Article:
No 'evidence of coercion' in Chinese police operations

Federal police facilitated agents from the Chinese Ministry of Public Security interviewing Australian residents, some of whom returned to China.

But the process that allowed it to happen is no longer being used following a "change in environment" and increased concerns about foreign interference, Australian Federal Police deputy commissioner Ian McCartney told senate estimates.

The ABC's Four Corners program reported in May agents from the Chinese Ministry of Public Security (MPS) came to Australia in 2019 with the AFP's permission to engage with a resident.

It was the last time the process allowing MPS agents to come to Australia and conduct recorded interviews with residents inside AFP offices was used, Mr McCartney said on Friday.

The AFP had been engaged in a "handful" of matters with the MPS, where people had then voluntarily returned to China between 2015 and 2019.

"This was not a forced repatriation, and we were not involved in that process," he said.

"We don't want Australia to be a safe haven for criminals," he said.

The AFP facilitated meetings with six Chinese nationals, five of which subsequently returned, while one declined and stayed in Australia.

Three of the five people voluntarily returned to China have since come back to Australia, Mr McCartney said.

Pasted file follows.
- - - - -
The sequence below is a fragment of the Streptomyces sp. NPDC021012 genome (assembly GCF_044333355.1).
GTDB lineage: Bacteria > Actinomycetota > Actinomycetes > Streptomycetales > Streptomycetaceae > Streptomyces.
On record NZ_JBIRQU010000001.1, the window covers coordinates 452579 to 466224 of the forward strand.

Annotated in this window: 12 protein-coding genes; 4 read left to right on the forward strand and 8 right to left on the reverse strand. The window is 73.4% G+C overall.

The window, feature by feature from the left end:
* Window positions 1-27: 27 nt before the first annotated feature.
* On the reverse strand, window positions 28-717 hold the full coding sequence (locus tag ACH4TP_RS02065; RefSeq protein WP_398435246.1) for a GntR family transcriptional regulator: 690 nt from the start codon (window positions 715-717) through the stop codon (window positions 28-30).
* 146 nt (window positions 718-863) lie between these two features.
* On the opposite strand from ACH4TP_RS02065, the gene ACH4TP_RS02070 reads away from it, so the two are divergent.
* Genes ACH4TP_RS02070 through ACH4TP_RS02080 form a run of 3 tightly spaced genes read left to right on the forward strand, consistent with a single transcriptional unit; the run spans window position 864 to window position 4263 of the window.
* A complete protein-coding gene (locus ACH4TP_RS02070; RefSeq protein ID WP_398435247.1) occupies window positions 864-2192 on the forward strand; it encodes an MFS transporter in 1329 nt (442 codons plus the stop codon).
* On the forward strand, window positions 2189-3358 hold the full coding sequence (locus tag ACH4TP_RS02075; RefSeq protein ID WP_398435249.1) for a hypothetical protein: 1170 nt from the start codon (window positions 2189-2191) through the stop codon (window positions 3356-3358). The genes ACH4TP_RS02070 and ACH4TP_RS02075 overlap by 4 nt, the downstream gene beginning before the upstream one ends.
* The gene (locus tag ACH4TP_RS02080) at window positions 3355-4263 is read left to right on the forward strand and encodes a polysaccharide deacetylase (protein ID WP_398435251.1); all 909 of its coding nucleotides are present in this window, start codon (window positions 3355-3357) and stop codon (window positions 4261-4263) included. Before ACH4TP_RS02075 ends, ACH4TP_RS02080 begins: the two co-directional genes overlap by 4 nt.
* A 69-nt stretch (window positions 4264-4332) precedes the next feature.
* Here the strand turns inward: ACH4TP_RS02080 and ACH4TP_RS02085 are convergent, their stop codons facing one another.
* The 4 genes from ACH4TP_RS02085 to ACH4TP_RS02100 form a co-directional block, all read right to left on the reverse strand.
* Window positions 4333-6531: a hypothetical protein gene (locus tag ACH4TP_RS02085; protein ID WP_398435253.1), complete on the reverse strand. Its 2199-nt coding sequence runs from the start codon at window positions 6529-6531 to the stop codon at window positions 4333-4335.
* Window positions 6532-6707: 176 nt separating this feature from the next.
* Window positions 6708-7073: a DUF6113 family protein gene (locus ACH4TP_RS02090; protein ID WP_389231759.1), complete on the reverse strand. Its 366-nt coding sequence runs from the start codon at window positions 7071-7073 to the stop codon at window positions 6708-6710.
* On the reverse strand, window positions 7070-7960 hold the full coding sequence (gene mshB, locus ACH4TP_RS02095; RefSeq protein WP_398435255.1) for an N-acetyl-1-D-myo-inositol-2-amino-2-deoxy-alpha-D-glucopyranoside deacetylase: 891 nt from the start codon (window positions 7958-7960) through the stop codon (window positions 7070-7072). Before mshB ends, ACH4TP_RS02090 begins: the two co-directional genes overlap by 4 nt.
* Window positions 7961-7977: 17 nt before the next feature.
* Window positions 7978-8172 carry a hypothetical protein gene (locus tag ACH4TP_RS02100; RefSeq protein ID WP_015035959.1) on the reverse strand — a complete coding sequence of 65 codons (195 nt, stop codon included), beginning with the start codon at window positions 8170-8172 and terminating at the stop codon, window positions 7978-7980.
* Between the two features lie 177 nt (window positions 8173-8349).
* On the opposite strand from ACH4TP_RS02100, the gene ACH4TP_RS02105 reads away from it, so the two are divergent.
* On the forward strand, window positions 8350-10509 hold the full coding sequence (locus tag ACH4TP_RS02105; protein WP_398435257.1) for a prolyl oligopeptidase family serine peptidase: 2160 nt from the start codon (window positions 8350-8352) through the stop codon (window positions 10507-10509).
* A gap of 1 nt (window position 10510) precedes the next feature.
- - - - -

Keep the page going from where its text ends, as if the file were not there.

One person received a short prison sentence while another's case was now being dealt with as a civil matter.

"Both those people are in their community," he said.

The AFP's engagement with the MPS had cut both ways.

"MPS has on a number of occasions facilitated the AFP to travel to China and speak to both witnesses and suspects," Mr McCartney said.

A recent assessment of the 2019 incident by ASIO and the AFP had ruled it was not an act of foreign interference, the senate committee heard.

Senator James Paterson asked whether people may have been coerced into returning.

"This is a secret police force of an authoritarian state," he said.

Mr McCartney said he was satisfied there was no evidence of coercion.

"All I can say is, in terms of our engagement we didn't identify any evidence of coercion," he said.

Senator David Shoebridge said the AFP adopted a "don't look, don't see" policy.

Mr McCartney said they had spoken to people before and after their engagement with Chinese authorities.

"We clarified and satisfied ourselves that they were there willingly and wanting to speak to MPS," Mr McCartney said.